Quinn went on to work with the New York Jets under Eric Mangini Jets (2007-08) and then he reunited with Mora in Seattle (2009) for one season.
In 2010, Carroll was impressed with the student of McPherson and kept Quinn.
After 10 years of coaching defensive lines in the NFL, Quinn needed a bigger challenge with the hopes expanding his reach in the game. He wanted to lead more than just the line and felt joining Will Muschamp’s staff at Florida as the defensive coordinator would afford him that opportunity.
“So when Will got that opportunity, he was the one, who said, ‘Hey, come down and run this thing,’ ” Quinn said.
After two solid seasons with the Gators, Carroll was in a bind. His defensive coordinator, Gus Bradley, left to take the head coaching job in Jacksonville.
“To me he was a logical choice because he had been with us,” Carroll said. “He is special. Dan is a tremendous football coach, a great communicator and a great leader.”
Quinn quickly made an impact with the Seahawks. His unit led the franchise to its first ever Super Bowl title and made back-to-back appearances in the Super Bowl. Despite blowing a 10-point fourth quarter lead, they were 1-yard away from winning back-to-back titles.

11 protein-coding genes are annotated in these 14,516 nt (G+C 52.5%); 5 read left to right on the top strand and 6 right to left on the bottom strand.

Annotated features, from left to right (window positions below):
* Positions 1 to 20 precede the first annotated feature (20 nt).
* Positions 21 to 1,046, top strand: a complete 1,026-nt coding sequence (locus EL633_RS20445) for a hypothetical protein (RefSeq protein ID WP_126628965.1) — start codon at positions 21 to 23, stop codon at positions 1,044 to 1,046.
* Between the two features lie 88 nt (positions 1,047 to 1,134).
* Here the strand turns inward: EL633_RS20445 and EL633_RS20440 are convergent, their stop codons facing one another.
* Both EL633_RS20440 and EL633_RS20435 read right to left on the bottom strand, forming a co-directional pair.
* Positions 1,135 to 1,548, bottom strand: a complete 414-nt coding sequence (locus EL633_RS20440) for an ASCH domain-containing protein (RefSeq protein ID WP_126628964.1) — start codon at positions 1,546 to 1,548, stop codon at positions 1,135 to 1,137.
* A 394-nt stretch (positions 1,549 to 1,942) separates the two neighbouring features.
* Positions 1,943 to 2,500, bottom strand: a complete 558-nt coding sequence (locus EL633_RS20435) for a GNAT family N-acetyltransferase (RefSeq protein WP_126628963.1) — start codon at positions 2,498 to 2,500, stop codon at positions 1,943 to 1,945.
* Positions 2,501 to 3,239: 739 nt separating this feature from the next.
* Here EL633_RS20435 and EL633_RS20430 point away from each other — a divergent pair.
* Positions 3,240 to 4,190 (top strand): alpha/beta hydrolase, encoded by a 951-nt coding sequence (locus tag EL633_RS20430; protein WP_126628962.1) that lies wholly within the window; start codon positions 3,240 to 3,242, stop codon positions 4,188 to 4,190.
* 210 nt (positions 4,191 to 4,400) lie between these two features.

The Seattle defenders speak as highly of Quinn as his coaching peers do.
“He brings that energy to the group and he finds your strengths,” safety Kam Chancellor said. “He finds your strengths and puts you in a position where you can maximize them and use them effectively and efficiently.”
Seattle cornerback Richard Sherman developed from a fifth-round pick to an All-Pro while playing under Bradley and Quinn.
“I think he’s going to be a fantastic head coach because he relates to his players extremely well,” Sherman said. “He’s a guy that’s not close-minded in his approach. He’s very approachable. He’s a great leader of men.”
ESPN analyst Mel Kiper Jr. believes that Quinn can make an impact with the Falcons.
“You have to respect the job that he’s done,” Kiper said. “ They’ve got a lot of talent there (in Seattle). He’s going to bring an attitude.”
The upcoming free agency period and the NFL draft will be important for the Falcons, who must improve the talent level on the 32nd-ranked defense in the league.
“Atlanta needs pass-rush ability,” Kiper said. “They are in a division with a lot of good quarterbacks. You’ve got to beat (New Orleans’) Drew Brees. You’ve got to beat (Carolina’s) Cam Newton to win that division.”
Quinn’s folks back in New Jersey and Maryland are proud.
“Coach Quinn has continued to do some things with our program,” Salisbury coach Sherman Wood said. “We are extremely excited and happy for him and his family and obviously, the Salisbury family.”
Those who have known Quinn the longest are not surprised or stunned that the Falcons picked him to turn around their football fortunes.
“You know that he could lead guys, so he’s just developed,” Disbennett said. “He was just a first-class guy and you’ll be impressed when you meet him. He treats people very well.
“He’s a professional. As he started to get into the coaching profession and just meeting with him over the years, I saw his development and his growth.”
Apparently, so did the Falcons.